I struggle with the concept of rest.
Not like I don’t believe in it. And I’m not one of those all-the-glory-is-found-in-the-hustle folks..
But I can’t get comfortable with the idea of just being. And it’s to my detriment.
If I am not creating, thinking, planning, or actively doing something that qualifies as “productive,” I get this pervasive, sinking feeling in the pit of my stomach. I feel like I’m wasting my time. In fact, I apparently don’t think I deserve real down-time. Which I would tell anyone else is completely absurd. But I often don’t have the same standards for myself that I have for other folks. Especially when it comes to self care.
I learned this state of constant motion–learned to do–by watching my mother do. For all of us.
She did the laundry. And the cleaning. She grocery shopped. Cooked. Cleaned up afterward. Made our lunches. Kept track of whether or not we were out of toilet paper or dog food. And it never occurred to me, as a kid, that it should be any other way. Deep down, I think I honest-to-god believed my mother’s purpose was to manage all of our needs. (A totally mortifying sentiment to own up to. But a truth of our 90s conservative family-values home).
When I realized I was queer, one of the cis-het expectations I most gratefully shed was the expectation that I’d be someone’s mother. I just couldn’t get behind the level of self-sacrifice that I believed motherhood entailed. All that doing. And, as a lesbian bonus, there was no man around I’d be expected to cater to either.
This seemed like an exponential win, a way to quietly opt out of patriarchal gender role mess.
But it’s not that easy.
Because to this day, I still carry–deep inside, in the deepest recess of my psyche–a belief that I should be constantly doing things for the other two (fully capable) members of my family. Just the other night, I offered to warm (read: dewrinkle) the eleven year old’s laundry and fold it. She declined my offer to fold it for her because she wanted to do it herself.
And I was offended.
What the actual hell?! It felt like an attack on the core of my being that she wouldn’t let me do something for her.
This is not good.
And the laundry, well that’s nothing compared to my bizarre fixation on grocery-getting. I still exist firmly in the belief that it’s my responsibility to squeeze the grocery store runs into my schedule. I get completely obsessive about it. And (very helpfully) pre-emptively resentful about the whole thing. So now I’m stalking around the house stuck between a pout and a huff, until Simon finally asks what’s wrong. I sigh about the grocery store and scheduling, and no time to read (or write or run or something else that I desperately want and/or need to do), and he inevitably looks at me, slightly befuddled, and says, “I am happy to go to the grocery store.”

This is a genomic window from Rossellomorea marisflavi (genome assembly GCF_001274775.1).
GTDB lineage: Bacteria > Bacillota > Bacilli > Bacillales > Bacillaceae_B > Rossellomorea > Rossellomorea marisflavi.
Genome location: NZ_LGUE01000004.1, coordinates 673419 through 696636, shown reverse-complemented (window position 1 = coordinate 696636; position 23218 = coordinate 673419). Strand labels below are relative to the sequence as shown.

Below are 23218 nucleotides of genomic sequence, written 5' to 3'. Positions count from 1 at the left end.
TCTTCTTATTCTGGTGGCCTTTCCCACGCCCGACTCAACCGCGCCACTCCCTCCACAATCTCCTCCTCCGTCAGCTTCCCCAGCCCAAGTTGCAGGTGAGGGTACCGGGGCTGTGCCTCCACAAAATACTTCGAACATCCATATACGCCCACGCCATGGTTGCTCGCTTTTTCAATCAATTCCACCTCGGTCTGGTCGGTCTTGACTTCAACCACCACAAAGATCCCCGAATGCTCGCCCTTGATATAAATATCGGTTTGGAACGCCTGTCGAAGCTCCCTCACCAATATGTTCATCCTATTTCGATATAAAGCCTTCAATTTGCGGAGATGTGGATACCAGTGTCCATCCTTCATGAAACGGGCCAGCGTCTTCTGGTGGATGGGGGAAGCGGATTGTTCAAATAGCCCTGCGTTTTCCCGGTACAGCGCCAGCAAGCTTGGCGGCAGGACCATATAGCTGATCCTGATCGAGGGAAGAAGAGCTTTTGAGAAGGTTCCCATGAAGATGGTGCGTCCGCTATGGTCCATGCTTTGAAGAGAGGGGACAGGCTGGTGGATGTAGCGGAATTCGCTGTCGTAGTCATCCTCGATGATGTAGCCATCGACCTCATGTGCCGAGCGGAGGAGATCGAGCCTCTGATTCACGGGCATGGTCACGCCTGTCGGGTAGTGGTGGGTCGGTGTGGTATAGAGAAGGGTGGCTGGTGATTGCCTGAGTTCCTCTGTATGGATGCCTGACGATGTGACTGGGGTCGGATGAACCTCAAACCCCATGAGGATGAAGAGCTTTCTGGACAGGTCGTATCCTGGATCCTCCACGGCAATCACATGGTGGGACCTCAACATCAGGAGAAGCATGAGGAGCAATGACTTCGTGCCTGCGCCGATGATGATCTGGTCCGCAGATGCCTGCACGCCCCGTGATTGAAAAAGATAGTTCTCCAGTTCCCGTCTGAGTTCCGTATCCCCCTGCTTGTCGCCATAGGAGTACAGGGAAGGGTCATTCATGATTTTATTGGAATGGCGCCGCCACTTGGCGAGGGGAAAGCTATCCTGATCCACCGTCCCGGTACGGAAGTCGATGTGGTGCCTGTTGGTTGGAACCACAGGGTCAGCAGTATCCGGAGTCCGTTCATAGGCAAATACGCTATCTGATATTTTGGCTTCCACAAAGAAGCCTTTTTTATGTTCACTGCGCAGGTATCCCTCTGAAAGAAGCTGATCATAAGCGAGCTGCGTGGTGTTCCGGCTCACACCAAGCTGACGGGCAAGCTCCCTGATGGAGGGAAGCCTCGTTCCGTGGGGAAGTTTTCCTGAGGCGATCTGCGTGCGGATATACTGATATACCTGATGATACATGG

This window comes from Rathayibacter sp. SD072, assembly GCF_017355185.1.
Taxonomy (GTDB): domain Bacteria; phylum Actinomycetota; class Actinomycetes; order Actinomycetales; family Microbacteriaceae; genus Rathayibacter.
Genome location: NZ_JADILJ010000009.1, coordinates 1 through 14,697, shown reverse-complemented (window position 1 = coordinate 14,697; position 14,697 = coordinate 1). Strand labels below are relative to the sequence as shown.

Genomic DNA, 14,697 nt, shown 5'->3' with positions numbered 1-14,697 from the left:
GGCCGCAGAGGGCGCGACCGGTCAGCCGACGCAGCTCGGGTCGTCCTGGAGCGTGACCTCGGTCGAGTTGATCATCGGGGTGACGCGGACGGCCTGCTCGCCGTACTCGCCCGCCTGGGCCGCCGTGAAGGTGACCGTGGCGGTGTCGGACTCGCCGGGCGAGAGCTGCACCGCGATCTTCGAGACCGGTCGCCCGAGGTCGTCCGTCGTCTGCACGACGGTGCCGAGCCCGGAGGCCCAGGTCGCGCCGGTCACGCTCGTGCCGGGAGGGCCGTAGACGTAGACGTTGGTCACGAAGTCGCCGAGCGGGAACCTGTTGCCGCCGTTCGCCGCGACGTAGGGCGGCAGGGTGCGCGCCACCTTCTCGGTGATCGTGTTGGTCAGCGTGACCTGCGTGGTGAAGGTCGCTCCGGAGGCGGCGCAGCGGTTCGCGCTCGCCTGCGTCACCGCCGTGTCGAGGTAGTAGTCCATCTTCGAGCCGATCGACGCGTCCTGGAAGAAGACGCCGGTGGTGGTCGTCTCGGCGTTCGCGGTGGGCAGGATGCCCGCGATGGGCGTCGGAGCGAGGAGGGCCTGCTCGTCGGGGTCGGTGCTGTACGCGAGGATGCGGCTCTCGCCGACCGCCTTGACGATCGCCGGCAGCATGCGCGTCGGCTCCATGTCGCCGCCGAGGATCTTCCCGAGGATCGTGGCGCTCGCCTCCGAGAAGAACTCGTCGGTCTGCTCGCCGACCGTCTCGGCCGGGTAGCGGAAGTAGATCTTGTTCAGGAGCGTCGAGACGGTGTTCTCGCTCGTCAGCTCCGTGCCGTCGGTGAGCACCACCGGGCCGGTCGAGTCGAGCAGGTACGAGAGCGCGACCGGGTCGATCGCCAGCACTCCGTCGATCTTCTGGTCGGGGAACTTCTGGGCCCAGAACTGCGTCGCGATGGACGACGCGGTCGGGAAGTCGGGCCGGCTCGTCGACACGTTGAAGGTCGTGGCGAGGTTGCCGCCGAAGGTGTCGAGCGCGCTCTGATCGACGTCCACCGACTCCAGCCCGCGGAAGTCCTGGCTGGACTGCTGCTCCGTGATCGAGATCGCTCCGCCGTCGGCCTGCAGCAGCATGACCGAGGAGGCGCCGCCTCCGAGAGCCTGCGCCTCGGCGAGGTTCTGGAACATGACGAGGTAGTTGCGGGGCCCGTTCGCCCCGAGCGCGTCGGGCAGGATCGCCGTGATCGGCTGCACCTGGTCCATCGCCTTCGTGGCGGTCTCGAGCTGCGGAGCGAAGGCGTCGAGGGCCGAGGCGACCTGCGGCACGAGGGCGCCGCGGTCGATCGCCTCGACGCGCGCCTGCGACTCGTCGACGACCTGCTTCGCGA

And the wave of relief that washes over me is almost enough to make me sink to the ground in a fit of Victorian pseudo-fainting.
But no matter how many times this scenario plays out, somehow I still believe it’s my job gather food for my people.
And, if being a woman in a solidly patriarchal culture weren’t enough to make me feel unworthy of a hot minute to just rest, owning a small business has made me feel like I should hustle all the time.
That’s the thing about capitalism: everything we do is expected to be monetized. Got a hobby you really enjoy? Capitalism says you should monetize it, turn it into a side hustle. Own a small business? Then you should live and breathe that small business. Remember the AmEx Small business commercial “Small business is no days off. And proud of it?”
No days off was my reality when Bookish closed for 6 months in 2020 (because pandemics are a bitch). But it ground me down. And then running the store for almost another year almost pushed me to the brink of burnout.I was not proud. I was tired.
The (often quiet & insidious) message American capitalism sends small business owners is that if you aren’t constantly hustling, working, thinking about improving and growing your business—then maybe you don’t deserve the coveted title of small business owner. Maybe you just don’t have what it takes.
That low-grade nagging feeling that I should always be doing more messes with my ability to read a book without thinking about the review I’ll write later and whether or not that will drive traffic to the store. I feel guilty when I take a Saturday off. Because I could be working. So maybe I should be. I mean, I don’t need the day off to do anything.
It spirals quickly.
But just because I’ve been fed a steady diet of harmful beliefs about doing and hustling and monetizing doesn’t mean that I have to keep interalizing this bullshit as my own. Ultimately, I am the one who decides whether or not to embrace radical rest, to choose to care for myself and allow myself space for pleasure, peace, and renewal.
The moon is waning right now, which is a good time for shadow work. If you’ve got no idea what I’m talking about, fear not. Here’s a quick quasi-woo-woo guide to the waning moon:
The waning moon is a supported time for shadow work.The quietude of this time allows for introspection. Dive deep into your subconscious, your fears, your limiting beliefs. Air them out. Pull them out of your psyche and toss them into the fire. What are you letting go of? What truths are still staring you down in the middle of the night?The Moon Book, Sarah Faith Gottesdeiner
What I can do is get quiet. And listen. I need to know more about what drives my sense of self worth and release my old ideas about my role in my family and my responsibility as a small business owner that aren’t driven by necessity but by old ideals I no longer believe in or support–and by a fear of lack.
These are the truths that are still staring me down in the middle of the night. And I am ready to watch them burn.
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